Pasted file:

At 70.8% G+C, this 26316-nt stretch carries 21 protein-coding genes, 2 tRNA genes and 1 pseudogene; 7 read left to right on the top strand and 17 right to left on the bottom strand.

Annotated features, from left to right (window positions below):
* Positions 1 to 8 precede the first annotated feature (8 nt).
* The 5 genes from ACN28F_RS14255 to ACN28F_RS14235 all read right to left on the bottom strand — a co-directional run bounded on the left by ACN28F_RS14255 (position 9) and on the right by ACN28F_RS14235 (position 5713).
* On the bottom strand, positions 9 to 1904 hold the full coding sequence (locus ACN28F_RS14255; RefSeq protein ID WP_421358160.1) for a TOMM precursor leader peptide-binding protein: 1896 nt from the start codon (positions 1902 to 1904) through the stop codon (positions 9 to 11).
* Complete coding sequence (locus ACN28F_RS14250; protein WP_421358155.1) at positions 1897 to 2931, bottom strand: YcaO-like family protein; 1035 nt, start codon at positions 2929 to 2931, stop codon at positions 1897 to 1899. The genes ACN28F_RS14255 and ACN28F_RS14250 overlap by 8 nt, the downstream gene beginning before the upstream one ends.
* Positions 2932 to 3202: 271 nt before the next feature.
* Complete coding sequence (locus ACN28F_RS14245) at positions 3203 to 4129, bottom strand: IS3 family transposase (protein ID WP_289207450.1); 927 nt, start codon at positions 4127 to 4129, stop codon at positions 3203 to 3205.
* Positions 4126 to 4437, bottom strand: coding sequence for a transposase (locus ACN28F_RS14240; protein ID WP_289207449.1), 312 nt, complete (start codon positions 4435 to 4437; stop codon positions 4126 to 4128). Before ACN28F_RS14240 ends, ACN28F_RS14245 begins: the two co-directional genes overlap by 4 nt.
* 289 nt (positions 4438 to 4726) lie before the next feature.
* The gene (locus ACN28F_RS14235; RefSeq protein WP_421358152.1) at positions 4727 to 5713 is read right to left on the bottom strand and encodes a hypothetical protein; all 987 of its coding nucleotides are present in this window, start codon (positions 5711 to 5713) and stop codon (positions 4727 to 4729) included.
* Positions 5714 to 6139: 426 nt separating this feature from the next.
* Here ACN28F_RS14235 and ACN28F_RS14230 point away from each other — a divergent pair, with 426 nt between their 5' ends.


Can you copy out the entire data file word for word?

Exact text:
At 70.8% G+C, this 26316-nt stretch carries 21 protein-coding genes, 2 tRNA genes and 1 pseudogene; 7 read left to right on the top strand and 17 right to left on the bottom strand.

Annotated features, from left to right (window positions below):
* Positions 1 to 8 precede the first annotated feature (8 nt).
* The 5 genes from ACN28F_RS14255 to ACN28F_RS14235 all read right to left on the bottom strand — a co-directional run bounded on the left by ACN28F_RS14255 (position 9) and on the right by ACN28F_RS14235 (position 5713).
* On the bottom strand, positions 9 to 1904 hold the full coding sequence (locus ACN28F_RS14255; RefSeq protein ID WP_421358160.1) for a TOMM precursor leader peptide-binding protein: 1896 nt from the start codon (positions 1902 to 1904) through the stop codon (positions 9 to 11).
* Complete coding sequence (locus ACN28F_RS14250; protein WP_421358155.1) at positions 1897 to 2931, bottom strand: YcaO-like family protein; 1035 nt, start codon at positions 2929 to 2931, stop codon at positions 1897 to 1899. The genes ACN28F_RS14255 and ACN28F_RS14250 overlap by 8 nt, the downstream gene beginning before the upstream one ends.
* Positions 2932 to 3202: 271 nt before the next feature.
* Complete coding sequence (locus ACN28F_RS14245) at positions 3203 to 4129, bottom strand: IS3 family transposase (protein ID WP_289207450.1); 927 nt, start codon at positions 4127 to 4129, stop codon at positions 3203 to 3205.
* Positions 4126 to 4437, bottom strand: coding sequence for a transposase (locus ACN28F_RS14240; protein ID WP_289207449.1), 312 nt, complete (start codon positions 4435 to 4437; stop codon positions 4126 to 4128). Before ACN28F_RS14240 ends, ACN28F_RS14245 begins: the two co-directional genes overlap by 4 nt.
* 289 nt (positions 4438 to 4726) lie before the next feature.
* The gene (locus ACN28F_RS14235; RefSeq protein WP_421358152.1) at positions 4727 to 5713 is read right to left on the bottom strand and encodes a hypothetical protein; all 987 of its coding nucleotides are present in this window, start codon (positions 5711 to 5713) and stop codon (positions 4727 to 4729) included.
* Positions 5714 to 6139: 426 nt separating this feature from the next.
* Here ACN28F_RS14235 and ACN28F_RS14230 point away from each other — a divergent pair, with 426 nt between their 5' ends.